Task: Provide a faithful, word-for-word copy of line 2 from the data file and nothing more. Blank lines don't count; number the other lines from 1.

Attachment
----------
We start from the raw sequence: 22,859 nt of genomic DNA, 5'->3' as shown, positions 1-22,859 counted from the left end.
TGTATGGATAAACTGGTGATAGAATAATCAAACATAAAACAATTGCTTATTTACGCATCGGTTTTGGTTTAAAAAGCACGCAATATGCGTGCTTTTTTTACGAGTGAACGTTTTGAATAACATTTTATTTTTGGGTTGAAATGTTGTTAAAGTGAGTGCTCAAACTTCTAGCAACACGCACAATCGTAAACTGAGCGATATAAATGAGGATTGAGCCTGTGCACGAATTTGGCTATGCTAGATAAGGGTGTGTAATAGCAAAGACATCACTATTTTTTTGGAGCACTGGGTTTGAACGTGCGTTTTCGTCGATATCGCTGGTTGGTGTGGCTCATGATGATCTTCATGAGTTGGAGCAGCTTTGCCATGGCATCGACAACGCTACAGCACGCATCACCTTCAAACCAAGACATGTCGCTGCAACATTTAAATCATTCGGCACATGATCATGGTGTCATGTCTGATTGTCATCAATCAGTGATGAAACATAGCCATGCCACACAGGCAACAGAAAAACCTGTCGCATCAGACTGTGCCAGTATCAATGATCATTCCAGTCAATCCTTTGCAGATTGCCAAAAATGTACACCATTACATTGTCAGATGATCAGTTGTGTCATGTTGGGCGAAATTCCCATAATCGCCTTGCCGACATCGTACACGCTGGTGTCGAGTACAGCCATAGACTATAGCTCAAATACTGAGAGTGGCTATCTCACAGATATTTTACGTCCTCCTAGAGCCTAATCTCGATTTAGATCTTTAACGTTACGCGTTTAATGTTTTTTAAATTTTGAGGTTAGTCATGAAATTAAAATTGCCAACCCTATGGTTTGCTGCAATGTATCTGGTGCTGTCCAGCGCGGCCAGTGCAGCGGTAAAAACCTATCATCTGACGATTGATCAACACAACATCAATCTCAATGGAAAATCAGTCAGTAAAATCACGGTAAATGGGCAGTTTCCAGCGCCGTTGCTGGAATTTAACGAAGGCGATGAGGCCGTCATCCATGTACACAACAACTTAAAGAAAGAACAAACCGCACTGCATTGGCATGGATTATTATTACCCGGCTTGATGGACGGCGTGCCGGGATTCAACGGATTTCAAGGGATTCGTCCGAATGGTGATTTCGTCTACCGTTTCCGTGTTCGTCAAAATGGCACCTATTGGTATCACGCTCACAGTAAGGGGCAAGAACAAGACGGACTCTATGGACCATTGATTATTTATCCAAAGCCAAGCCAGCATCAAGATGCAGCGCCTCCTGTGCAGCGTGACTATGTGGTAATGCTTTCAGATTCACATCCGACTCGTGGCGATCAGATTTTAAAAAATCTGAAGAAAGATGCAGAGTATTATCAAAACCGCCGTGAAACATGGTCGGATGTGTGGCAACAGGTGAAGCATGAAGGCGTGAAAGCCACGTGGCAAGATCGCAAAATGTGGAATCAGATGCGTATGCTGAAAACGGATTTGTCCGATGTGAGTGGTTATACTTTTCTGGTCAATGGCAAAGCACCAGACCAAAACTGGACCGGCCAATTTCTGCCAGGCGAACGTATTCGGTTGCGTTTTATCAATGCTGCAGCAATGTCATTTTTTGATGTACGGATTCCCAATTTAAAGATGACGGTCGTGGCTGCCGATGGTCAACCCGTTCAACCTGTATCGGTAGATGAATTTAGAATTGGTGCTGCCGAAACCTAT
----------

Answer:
TGTATGGATAAACTGGTGATAGAATAATCAAACATAAAACAATTGCTTATTTACGCATCGGTTTTGGTTTAAAAAGCACGCAATATGCGTGCTTTTTTTACGAGTGAACGTTTTGAATAACATTTTATTTTTGGGTTGAAATGTTGTTAAAGTGAGTGCTCAAACTTCTAGCAACACGCACAATCGTAAACTGAGCGATATAAATGAGGATTGAGCCTGTGCACGAATTTGGCTATGCTAGATAAGGGTGTGTAATAGCAAAGACATCACTATTTTTTTGGAGCACTGGGTTTGAACGTGCGTTTTCGTCGATATCGCTGGTTGGTGTGGCTCATGATGATCTTCATGAGTTGGAGCAGCTTTGCCATGGCATCGACAACGCTACAGCACGCATCACCTTCAAACCAAGACATGTCGCTGCAACATTTAAATCATTCGGCACATGATCATGGTGTCATGTCTGATTGTCATCAATCAGTGATGAAACATAGCCATGCCACACAGGCAACAGAAAAACCTGTCGCATCAGACTGTGCCAGTATCAATGATCATTCCAGTCAATCCTTTGCAGATTGCCAAAAATGTACACCATTACATTGTCAGATGATCAGTTGTGTCATGTTGGGCGAAATTCCCATAATCGCCTTGCCGACATCGTACACGCTGGTGTCGAGTACAGCCATAGACTATAGCTCAAATACTGAGAGTGGCTATCTCACAGATATTTTACGTCCTCCTAGAGCCTAATCTCGATTTAGATCTTTAACGTTACGCGTTTAATGTTTTTTAAATTTTGAGGTTAGTCATGAAATTAAAATTGCCAACCCTATGGTTTGCTGCAATGTATCTGGTGCTGTCCAGCGCGGCCAGTGCAGCGGTAAAAACCTATCATCTGACGATTGATCAACACAACATCAATCTCAATGGAAAATCAGTCAGTAAAATCACGGTAAATGGGCAGTTTCCAGCGCCGTTGCTGGAATTTAACGAAGGCGATGAGGCCGTCATCCATGTACACAACAACTTAAAGAAAGAACAAACCGCACTGCATTGGCATGGATTATTATTACCCGGCTTGATGGACGGCGTGCCGGGATTCAACGGATTTCAAGGGATTCGTCCGAATGGTGATTTCGTCTACCGTTTCCGTGTTCGTCAAAATGGCACCTATTGGTATCACGCTCACAGTAAGGGGCAAGAACAAGACGGACTCTATGGACCATTGATTATTTATCCAAAGCCAAGCCAGCATCAAGATGCAGCGCCTCCTGTGCAGCGTGACTATGTGGTAATGCTTTCAGATTCACATCCGACTCGTGGCGATCAGATTTTAAAAAATCTGAAGAAAGATGCAGAGTATTATCAAAACCGCCGTGAAACATGGTCGGATGTGTGGCAACAGGTGAAGCATGAAGGCGTGAAAGCCACGTGGCAAGATCGCAAAATGTGGAATCAGATGCGTATGCTGAAAACGGATTTGTCCGATGTGAGTGGTTATACTTTTCTGGTCAATGGCAAAGCACCAGACCAAAACTGGACCGGCCAATTTCTGCCAGGCGAACGTATTCGGTTGCGTTTTATCAATGCTGCAGCAATGTCATTTTTTGATGTACGGATTCCCAATTTAAAGATGACGGTCGTGGCTGCCGATGGTCAACCCGTTCAACCTGTATCGGTAGATGAATTTAGAATTGGTGCTGCCGAAACCTAT